What is the meaning of "Raven" [phonetic] heard in use at Reagan National Airport? Most recently heard: The ATC will say "proceed direct raven" or "direct raven maintain" whatever altitude; or "direct raven; raven at 6,000." I've looked in every ATC/Pilot glossary I can find, but nothing. Have not heard at other airports, not even Dulles or BWI in the Washington metro area. A military pilot friend thinks it is an enroute, departure, approach or holding fix, which he says would be specific to one airport. Can anyone tell me exactly what we are hearing [an acronym?] and if this is the meaning?

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    $\begingroup$ What value does the word "phonetic" add to this question? $\endgroup$ May 24, 2020 at 3:54

3 Answers 3


RAVNN (Pronounced Raven) is the name of a waypoint in Maryland. From the FAA Fixes / Waypoints directory

RAVNN MARYLAND BAL*C*174.00/22.98 OTT*C*070.89/12.17 ENO*C*250.66/53.40 DCA*D*106.56 38-48-15.9900N 076-31-04.9100W

38°48'15.9900N 76°31'04.9100W(Google Maps link) is east of Washington.

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    $\begingroup$ The nearby city of Baltimore has an American football team called the Ravens, so Raven is probably a waypoint somewhere in the Baltimore area. $\endgroup$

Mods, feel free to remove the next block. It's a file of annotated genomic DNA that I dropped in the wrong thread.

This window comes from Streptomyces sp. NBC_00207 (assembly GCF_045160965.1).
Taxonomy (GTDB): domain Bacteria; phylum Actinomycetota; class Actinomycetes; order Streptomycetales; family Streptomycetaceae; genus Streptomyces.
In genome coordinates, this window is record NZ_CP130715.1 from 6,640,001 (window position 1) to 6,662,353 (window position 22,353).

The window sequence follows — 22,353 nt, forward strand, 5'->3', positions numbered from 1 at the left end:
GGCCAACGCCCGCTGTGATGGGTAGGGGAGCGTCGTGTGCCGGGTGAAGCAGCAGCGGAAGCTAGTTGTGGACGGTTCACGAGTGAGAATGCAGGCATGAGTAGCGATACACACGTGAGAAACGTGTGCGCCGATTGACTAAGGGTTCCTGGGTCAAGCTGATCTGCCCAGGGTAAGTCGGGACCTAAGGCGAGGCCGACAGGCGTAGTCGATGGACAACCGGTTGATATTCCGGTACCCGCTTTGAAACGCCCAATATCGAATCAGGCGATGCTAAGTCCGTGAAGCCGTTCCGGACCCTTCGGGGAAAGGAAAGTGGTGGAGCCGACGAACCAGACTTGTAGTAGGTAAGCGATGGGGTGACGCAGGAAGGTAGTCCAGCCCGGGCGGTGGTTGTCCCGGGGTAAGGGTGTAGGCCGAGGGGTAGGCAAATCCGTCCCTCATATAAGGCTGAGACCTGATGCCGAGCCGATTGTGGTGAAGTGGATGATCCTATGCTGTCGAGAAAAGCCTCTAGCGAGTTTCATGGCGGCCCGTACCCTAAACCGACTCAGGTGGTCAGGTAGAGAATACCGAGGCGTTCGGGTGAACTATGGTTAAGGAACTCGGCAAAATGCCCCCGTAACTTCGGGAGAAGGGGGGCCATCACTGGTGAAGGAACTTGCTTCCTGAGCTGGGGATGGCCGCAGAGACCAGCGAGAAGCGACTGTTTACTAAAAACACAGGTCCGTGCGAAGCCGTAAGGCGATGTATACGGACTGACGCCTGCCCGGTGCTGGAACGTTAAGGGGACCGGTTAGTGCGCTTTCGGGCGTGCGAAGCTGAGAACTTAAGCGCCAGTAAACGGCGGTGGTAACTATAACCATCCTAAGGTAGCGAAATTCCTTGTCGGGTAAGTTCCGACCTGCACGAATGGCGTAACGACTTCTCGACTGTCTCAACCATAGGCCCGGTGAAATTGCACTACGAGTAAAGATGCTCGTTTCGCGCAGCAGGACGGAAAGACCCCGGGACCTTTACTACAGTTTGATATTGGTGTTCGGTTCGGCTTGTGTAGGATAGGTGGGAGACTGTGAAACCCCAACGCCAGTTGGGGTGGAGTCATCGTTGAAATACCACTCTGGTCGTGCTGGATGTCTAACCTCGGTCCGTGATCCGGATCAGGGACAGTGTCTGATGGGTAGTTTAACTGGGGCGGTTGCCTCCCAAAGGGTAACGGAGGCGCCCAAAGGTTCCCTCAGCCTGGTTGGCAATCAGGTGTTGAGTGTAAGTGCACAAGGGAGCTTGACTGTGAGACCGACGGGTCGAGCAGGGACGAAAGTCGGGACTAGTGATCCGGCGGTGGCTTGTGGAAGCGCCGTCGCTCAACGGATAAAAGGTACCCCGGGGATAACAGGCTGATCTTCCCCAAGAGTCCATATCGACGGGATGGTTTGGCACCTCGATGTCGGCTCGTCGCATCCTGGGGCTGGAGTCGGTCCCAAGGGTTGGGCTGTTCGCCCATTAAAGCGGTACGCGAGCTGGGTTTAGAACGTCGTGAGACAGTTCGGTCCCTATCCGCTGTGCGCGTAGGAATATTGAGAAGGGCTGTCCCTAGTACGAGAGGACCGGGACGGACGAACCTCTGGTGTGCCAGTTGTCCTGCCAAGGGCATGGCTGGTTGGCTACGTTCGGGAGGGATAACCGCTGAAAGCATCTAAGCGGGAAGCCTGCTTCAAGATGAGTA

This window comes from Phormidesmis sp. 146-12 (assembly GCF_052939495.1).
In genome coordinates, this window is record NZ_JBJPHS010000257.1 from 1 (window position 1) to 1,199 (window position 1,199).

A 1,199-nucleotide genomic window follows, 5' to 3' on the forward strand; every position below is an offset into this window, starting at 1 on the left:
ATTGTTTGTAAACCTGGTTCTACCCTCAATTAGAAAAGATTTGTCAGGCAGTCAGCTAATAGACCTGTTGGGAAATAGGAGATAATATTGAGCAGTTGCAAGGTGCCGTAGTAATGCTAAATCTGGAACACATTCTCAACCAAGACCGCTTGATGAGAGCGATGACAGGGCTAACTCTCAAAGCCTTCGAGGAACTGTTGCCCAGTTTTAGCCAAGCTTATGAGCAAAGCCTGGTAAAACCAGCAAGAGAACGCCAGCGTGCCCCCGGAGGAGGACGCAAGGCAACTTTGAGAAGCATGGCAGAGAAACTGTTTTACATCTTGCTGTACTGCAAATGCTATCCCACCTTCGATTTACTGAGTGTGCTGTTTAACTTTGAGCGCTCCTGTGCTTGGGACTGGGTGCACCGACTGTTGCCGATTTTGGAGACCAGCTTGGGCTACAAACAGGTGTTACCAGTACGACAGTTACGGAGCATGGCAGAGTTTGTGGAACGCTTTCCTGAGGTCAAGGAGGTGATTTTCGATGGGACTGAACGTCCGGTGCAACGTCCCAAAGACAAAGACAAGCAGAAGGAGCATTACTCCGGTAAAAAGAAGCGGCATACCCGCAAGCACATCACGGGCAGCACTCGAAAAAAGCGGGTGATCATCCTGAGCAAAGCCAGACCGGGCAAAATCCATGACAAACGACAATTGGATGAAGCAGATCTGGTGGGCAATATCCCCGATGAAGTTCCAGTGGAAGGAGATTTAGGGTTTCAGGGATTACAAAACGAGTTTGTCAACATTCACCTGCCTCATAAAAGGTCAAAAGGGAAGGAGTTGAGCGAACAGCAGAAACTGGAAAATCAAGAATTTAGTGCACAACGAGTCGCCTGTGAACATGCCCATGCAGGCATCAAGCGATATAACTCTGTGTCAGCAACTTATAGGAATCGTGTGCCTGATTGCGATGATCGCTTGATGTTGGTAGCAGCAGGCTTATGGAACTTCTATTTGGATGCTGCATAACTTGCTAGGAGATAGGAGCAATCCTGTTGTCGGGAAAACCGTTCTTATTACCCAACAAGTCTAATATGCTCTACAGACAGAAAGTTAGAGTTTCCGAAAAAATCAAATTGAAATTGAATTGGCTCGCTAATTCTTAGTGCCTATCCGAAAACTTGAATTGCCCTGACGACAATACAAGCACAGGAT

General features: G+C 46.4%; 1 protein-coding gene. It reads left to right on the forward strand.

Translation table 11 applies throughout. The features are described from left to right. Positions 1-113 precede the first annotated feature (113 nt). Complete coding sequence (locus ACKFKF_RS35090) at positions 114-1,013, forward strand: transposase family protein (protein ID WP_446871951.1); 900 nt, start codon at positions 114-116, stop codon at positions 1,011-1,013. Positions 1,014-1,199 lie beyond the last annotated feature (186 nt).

– GdD
    May 18, 2020 at 18:34
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    $\begingroup$ My favorite waypoints will always be ITAWT, ITAWA, PUDYE, TTATT, and the missed approach hold over IDEED. $\endgroup$
    – Dean F.
    May 18, 2020 at 19:25

RAVNN is a waypoint on the RAVNN6 STAR (page 1, page 2) for KBWI and surrounding airports, which is handled by Potomac Approach.


Generally, the idea is that a waypoint has a five letter or six letter code that is

  • unique (within the region)
  • easy to remember
  • easy to pronounce as a word
  • hard to confuse

In this case, the code of the waypoint is RAVNN, but it is pronounced "raven", because that is much faster to say, much easier to remember, and just as easy to understand as "Romeo Alpha Victor November November". The idea is that even if you've never been to the area before and have never heard the waypoint pronounced before, when the controller says "raven", you can immediately understand that she is talking about RAVNN. Imagine, the controller says "Romeo Alpha Victor November November" and you are looking at your approach plate and then try to remember "Wait, was it Romeo Alpha at the beginning or Alpha Romeo?"

Additionally, when there is a standard approach using multiple waypoints, the waypoints are sometimes chosen in such a way that they "tell a story", e.g. using words from a well-known children's rhyme, poem, song, proverb, quote, Bible verse, etc.

For example, a fictional approach could go along waypoints QUOTH RAVNN NVMOR or HAMLT TOBEE ORNOT or something like that. WEEEE WLLLL NEVVR FORGT SEP11 is a real one that actually exists, going into Washington.


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